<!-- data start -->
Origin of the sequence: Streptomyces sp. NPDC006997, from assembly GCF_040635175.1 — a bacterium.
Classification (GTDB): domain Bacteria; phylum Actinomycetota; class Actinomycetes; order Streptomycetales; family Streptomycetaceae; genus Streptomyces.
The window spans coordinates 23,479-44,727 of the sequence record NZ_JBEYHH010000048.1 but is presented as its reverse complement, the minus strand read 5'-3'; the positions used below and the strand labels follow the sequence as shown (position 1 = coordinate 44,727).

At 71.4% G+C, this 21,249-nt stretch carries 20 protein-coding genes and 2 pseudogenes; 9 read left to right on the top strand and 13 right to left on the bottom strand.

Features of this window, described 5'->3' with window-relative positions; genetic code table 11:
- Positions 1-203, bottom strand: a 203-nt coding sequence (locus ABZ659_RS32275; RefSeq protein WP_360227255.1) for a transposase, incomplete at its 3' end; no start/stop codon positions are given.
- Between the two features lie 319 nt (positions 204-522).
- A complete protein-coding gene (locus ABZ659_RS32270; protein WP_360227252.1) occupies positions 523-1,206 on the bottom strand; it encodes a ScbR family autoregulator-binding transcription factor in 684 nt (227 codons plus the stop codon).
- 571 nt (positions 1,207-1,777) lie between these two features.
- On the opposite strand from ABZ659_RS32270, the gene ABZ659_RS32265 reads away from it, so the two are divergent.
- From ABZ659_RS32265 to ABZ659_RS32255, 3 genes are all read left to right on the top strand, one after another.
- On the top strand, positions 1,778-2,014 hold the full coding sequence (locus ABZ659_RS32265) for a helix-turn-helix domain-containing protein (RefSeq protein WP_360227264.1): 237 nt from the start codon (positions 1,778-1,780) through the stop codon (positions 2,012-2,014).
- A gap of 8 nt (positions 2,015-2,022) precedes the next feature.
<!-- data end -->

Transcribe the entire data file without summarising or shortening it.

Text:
Origin of the sequence: Streptomyces sp. NPDC006997, from assembly GCF_040635175.1 — a bacterium.
Classification (GTDB): domain Bacteria; phylum Actinomycetota; class Actinomycetes; order Streptomycetales; family Streptomycetaceae; genus Streptomyces.
The window spans coordinates 23,479-44,727 of the sequence record NZ_JBEYHH010000048.1 but is presented as its reverse complement, the minus strand read 5'-3'; the positions used below and the strand labels follow the sequence as shown (position 1 = coordinate 44,727).

At 71.4% G+C, this 21,249-nt stretch carries 20 protein-coding genes and 2 pseudogenes; 9 read left to right on the top strand and 13 right to left on the bottom strand.

Features of this window, described 5'->3' with window-relative positions; genetic code table 11:
- Positions 1-203, bottom strand: a 203-nt coding sequence (locus ABZ659_RS32275; RefSeq protein WP_360227255.1) for a transposase, incomplete at its 3' end; no start/stop codon positions are given.
- Between the two features lie 319 nt (positions 204-522).
- A complete protein-coding gene (locus ABZ659_RS32270; protein WP_360227252.1) occupies positions 523-1,206 on the bottom strand; it encodes a ScbR family autoregulator-binding transcription factor in 684 nt (227 codons plus the stop codon).
- 571 nt (positions 1,207-1,777) lie between these two features.
- On the opposite strand from ABZ659_RS32270, the gene ABZ659_RS32265 reads away from it, so the two are divergent.
- From ABZ659_RS32265 to ABZ659_RS32255, 3 genes are all read left to right on the top strand, one after another.
- On the top strand, positions 1,778-2,014 hold the full coding sequence (locus ABZ659_RS32265) for a helix-turn-helix domain-containing protein (RefSeq protein WP_360227264.1): 237 nt from the start codon (positions 1,778-1,780) through the stop codon (positions 2,012-2,014).
- A gap of 8 nt (positions 2,015-2,022) precedes the next feature.